• Post Reply Bookmark Topic Watch Topic
  • New Topic
permaculture forums growies critters building homesteading energy monies kitchen purity ungarbage community wilderness fiber arts art permaculture artisans regional education skip experiences global resources cider press projects digital market permies.com private forums all forums
this forum made possible by our volunteer staff, including ...
master stewards:
  • Anne Miller
  • Nicole Alderman
  • r ranson
  • Pearl Sutton
  • Mike Haasl
  • paul wheaton
  • Joylynn Hardesty
  • Dave Burton
  • Joseph Lofthouse
master gardeners:
  • jordan barton
  • Greg Martin
  • Carla Burke
  • Ash Jackson
  • Kate Downham

Grafting Apple Trees

Posts: 117
  • Likes 2
  • Mark post as helpful
  • send pies
  • Quote
  • Report post to moderator
Hello everybody,

So I've seen pictures of those apple trees which have another variety or two grafted on. It seems like a perfect idea for a small family with a small back yard. I was wondering, is it better to graft on a variety that blooms and matures at about the same time as your main tree? or is it better to have one that has a bit different timing? Also I was wondering if you have a mature tree can you try grafting on two varieties in different spots? or is it safer to wait for one graft to "take" before getting going on the second?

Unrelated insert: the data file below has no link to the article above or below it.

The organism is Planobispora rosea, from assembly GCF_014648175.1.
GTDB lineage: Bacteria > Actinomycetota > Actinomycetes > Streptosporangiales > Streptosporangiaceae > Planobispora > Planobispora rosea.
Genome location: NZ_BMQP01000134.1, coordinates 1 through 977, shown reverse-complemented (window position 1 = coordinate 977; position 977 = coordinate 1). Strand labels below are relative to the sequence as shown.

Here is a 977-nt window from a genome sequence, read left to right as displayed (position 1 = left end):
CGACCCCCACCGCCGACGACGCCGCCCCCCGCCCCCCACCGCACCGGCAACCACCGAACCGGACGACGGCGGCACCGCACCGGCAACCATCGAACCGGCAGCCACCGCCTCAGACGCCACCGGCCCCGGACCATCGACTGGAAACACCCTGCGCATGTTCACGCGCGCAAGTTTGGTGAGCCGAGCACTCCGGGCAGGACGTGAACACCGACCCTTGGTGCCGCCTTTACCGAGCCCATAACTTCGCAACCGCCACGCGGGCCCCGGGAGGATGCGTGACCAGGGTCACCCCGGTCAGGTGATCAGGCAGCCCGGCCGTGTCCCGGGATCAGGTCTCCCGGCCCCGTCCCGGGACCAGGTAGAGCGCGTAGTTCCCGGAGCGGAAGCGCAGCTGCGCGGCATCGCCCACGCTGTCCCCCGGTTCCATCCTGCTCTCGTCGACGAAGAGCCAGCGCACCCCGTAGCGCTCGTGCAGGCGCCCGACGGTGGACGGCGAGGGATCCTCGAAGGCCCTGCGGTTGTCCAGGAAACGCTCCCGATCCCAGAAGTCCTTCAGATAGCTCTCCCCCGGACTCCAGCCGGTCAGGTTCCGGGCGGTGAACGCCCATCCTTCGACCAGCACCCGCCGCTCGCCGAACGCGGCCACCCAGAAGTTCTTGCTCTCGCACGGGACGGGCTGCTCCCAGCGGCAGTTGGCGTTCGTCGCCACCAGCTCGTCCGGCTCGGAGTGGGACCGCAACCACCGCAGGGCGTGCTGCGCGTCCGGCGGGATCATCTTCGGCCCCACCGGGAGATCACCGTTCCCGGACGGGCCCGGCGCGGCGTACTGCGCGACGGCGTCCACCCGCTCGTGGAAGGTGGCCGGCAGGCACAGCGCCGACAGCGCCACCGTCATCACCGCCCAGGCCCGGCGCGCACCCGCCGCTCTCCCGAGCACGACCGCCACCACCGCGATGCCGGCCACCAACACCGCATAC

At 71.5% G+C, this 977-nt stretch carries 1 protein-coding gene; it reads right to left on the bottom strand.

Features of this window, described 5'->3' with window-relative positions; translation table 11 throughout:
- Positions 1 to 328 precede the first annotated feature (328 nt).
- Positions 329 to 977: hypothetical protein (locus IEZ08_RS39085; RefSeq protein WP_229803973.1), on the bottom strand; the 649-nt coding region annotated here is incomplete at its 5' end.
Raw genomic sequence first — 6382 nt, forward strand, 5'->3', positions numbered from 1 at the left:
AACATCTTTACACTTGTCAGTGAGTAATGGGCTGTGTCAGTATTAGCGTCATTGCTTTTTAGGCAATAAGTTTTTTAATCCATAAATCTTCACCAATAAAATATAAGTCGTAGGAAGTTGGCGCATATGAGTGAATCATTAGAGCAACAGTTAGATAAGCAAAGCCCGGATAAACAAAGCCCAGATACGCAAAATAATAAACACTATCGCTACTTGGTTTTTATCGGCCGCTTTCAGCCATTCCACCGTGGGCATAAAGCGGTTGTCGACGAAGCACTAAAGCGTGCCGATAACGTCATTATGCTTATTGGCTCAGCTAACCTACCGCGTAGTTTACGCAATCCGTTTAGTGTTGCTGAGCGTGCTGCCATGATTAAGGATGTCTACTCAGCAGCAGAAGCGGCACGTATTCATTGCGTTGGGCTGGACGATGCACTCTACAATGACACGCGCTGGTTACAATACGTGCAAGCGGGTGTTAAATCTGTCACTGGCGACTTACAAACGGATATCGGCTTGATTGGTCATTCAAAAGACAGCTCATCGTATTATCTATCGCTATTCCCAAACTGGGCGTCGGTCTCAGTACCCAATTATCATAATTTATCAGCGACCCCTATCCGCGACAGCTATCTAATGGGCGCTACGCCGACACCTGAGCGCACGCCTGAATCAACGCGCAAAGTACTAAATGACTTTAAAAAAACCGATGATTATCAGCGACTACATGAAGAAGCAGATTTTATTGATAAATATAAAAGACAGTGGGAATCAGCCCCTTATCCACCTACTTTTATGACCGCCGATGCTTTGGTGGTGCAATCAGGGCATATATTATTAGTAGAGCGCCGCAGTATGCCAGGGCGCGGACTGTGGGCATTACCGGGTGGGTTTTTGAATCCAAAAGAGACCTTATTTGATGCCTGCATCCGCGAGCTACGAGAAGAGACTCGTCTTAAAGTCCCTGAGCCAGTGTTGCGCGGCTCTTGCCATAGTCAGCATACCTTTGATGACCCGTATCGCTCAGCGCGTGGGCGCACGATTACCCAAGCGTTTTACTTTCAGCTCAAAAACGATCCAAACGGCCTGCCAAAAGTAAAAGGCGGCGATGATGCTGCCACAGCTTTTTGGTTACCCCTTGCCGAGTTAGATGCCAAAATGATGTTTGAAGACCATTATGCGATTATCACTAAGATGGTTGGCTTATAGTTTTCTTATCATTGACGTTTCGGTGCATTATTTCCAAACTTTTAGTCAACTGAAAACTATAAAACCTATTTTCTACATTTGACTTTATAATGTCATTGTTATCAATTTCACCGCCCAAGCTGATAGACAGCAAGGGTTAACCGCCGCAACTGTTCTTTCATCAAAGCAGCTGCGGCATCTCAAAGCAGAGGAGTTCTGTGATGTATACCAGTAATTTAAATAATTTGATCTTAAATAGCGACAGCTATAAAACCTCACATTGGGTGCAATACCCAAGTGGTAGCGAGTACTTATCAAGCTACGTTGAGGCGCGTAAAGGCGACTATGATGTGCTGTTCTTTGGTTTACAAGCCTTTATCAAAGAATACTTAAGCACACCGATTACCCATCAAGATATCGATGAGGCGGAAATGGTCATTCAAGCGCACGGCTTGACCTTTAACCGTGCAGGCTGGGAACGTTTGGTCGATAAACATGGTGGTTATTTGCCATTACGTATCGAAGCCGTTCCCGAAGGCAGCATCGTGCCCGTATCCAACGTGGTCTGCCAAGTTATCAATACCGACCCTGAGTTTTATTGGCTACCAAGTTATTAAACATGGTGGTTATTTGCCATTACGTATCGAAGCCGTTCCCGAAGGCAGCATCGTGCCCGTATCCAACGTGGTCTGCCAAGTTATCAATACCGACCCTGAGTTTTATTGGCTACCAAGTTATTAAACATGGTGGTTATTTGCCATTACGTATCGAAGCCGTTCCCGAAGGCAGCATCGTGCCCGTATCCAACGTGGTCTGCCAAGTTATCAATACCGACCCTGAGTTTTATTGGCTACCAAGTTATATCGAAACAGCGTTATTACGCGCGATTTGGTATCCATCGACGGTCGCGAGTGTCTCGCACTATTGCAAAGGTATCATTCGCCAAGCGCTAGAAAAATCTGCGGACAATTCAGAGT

How many years do you have to wait before seeing fruit production from the new branch?

Thanks so much for any insight you can offer - Gen
Posts: 753
Location: Porter, Indiana
  • Likes 1
  • Mark post as helpful
  • send pies
  • Quote
  • Report post to moderator
If there are no other apple trees near by, having varieties with similar blooming schedules is good for pollination. Here is Adam County Nursery's Cross Pollination Chart. While similar bloom times are good, for maturity times it's better to try and get varieties with different maturity dates so you extend your season of fresh from the tree apple eating.
Posts: 310
Location: Seattle, WA, USA
  • Mark post as helpful
  • send pies
  • Quote
  • Report post to moderator
You can definitely do 2 or more grafts at the same time. I reckon it takes about 3 years for a graft to begin fruiting, depending on the vigor of the host plant and the variety that was grafted.
Won't you be my neighbor? - Fred Rogers. tiny ad:
Call for Instructors for the 2021 RMH Jamboree!
    Bookmark Topic Watch Topic
  • New Topic